All cataract surgeries consist of removing the old vision-obscuring natural lens, though the exact technique used by a cataract surgeon depends on multiple factors. While older techniques such as intracapsular and extracapsular cataract surgery have utility in special situations, they are rarely performed these days.
By far, the most common type of surgery performed by board certified Dr. Brierly and most modern surgeons is called phacoemulsification. Also known as “phaco,” this type of cataract surgery breaks up the damaged cataract into little pieces which are then sucked out. Sometimes laser can be used to assist with part of the surgery in a two-step process, but phaco is still used to complete the rest of the procedure. After the old lens is removed, the clear intraocular lens (IOL) is placed in the newly created space.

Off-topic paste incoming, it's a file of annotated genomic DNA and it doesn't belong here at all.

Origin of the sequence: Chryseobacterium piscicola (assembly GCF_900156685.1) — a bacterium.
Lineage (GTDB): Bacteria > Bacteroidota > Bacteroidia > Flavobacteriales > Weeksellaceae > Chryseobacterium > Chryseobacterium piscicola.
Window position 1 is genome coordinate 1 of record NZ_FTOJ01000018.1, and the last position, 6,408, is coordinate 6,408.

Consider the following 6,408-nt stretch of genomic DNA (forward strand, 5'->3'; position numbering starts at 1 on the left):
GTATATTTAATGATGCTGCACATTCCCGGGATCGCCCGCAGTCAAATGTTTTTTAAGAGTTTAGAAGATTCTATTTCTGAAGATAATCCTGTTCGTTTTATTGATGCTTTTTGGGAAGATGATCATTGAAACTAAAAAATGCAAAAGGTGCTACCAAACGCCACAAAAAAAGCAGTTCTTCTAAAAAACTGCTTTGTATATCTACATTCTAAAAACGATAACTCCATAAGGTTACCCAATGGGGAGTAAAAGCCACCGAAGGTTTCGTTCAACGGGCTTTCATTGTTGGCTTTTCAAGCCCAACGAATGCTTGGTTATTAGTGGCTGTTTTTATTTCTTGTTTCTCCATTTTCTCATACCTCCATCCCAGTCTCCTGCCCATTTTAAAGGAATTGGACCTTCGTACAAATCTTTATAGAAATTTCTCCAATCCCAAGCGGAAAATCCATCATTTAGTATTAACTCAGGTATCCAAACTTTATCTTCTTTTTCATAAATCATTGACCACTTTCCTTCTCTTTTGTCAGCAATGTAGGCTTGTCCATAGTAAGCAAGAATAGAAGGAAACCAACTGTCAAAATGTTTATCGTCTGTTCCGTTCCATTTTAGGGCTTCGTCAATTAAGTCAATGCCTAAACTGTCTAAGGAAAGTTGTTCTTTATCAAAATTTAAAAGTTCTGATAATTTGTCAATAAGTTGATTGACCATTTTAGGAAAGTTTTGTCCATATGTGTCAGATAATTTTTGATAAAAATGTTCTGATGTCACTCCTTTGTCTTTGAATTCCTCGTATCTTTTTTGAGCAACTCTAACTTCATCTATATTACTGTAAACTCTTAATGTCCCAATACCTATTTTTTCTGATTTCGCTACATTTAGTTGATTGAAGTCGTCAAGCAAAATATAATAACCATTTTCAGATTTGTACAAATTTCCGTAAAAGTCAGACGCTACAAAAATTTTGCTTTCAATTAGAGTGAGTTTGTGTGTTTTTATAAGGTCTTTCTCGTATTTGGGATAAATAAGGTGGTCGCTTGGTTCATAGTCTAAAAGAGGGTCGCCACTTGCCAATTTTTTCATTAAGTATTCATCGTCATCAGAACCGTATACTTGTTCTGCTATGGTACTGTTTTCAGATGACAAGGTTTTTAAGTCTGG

Eye drops are often used for 2-4 weeks after cataract surgery to quiet inflammation and prevent infection, though some patients dislike using drops or have difficulty instilling them. Fortunately, Copper Eye Surgery offers a “dropless” cataract surgery option. This approach consists of leaving antibiotics directly inside the eye during the surgery and depositing a sustained release anti-inflammatory medication around the eye.
Dropless cataract surgery eliminates the need for patients to use medicated drops after their procedure, since the medication is delivered directly to the site during surgery. Dropless cataract surgery has been well documented to have a very low risk of post-operative infection. If you are interested in the dropless option, be sure to mention it during the consultation with Dr. Brierly.